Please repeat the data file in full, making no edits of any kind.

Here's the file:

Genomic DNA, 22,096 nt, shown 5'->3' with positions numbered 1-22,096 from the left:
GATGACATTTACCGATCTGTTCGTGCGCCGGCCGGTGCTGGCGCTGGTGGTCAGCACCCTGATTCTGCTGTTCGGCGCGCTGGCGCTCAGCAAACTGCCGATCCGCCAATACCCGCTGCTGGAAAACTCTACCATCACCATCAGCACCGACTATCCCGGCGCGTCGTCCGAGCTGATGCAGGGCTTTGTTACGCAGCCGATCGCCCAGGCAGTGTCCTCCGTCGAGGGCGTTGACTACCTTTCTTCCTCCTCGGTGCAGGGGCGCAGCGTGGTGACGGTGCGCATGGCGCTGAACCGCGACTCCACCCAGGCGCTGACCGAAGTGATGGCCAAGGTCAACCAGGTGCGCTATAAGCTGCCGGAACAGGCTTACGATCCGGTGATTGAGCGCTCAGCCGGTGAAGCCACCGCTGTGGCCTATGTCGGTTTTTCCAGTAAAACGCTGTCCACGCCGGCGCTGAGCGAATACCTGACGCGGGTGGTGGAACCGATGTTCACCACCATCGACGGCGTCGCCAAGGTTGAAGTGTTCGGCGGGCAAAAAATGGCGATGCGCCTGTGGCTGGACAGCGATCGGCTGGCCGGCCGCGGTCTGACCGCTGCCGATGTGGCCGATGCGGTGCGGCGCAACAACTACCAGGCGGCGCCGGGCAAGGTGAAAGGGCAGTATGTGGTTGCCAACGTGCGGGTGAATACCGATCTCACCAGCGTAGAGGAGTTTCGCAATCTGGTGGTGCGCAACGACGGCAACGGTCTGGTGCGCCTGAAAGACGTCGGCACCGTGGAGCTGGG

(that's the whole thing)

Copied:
Genomic DNA, 22,096 nt, shown 5'->3' with positions numbered 1-22,096 from the left:
GATGACATTTACCGATCTGTTCGTGCGCCGGCCGGTGCTGGCGCTGGTGGTCAGCACCCTGATTCTGCTGTTCGGCGCGCTGGCGCTCAGCAAACTGCCGATCCGCCAATACCCGCTGCTGGAAAACTCTACCATCACCATCAGCACCGACTATCCCGGCGCGTCGTCCGAGCTGATGCAGGGCTTTGTTACGCAGCCGATCGCCCAGGCAGTGTCCTCCGTCGAGGGCGTTGACTACCTTTCTTCCTCCTCGGTGCAGGGGCGCAGCGTGGTGACGGTGCGCATGGCGCTGAACCGCGACTCCACCCAGGCGCTGACCGAAGTGATGGCCAAGGTCAACCAGGTGCGCTATAAGCTGCCGGAACAGGCTTACGATCCGGTGATTGAGCGCTCAGCCGGTGAAGCCACCGCTGTGGCCTATGTCGGTTTTTCCAGTAAAACGCTGTCCACGCCGGCGCTGAGCGAATACCTGACGCGGGTGGTGGAACCGATGTTCACCACCATCGACGGCGTCGCCAAGGTTGAAGTGTTCGGCGGGCAAAAAATGGCGATGCGCCTGTGGCTGGACAGCGATCGGCTGGCCGGCCGCGGTCTGACCGCTGCCGATGTGGCCGATGCGGTGCGGCGCAACAACTACCAGGCGGCGCCGGGCAAGGTGAAAGGGCAGTATGTGGTTGCCAACGTGCGGGTGAATACCGATCTCACCAGCGTAGAGGAGTTTCGCAATCTGGTGGTGCGCAACGACGGCAACGGTCTGGTGCGCCTGAAAGACGTCGGCACCGTGGAGCTGGG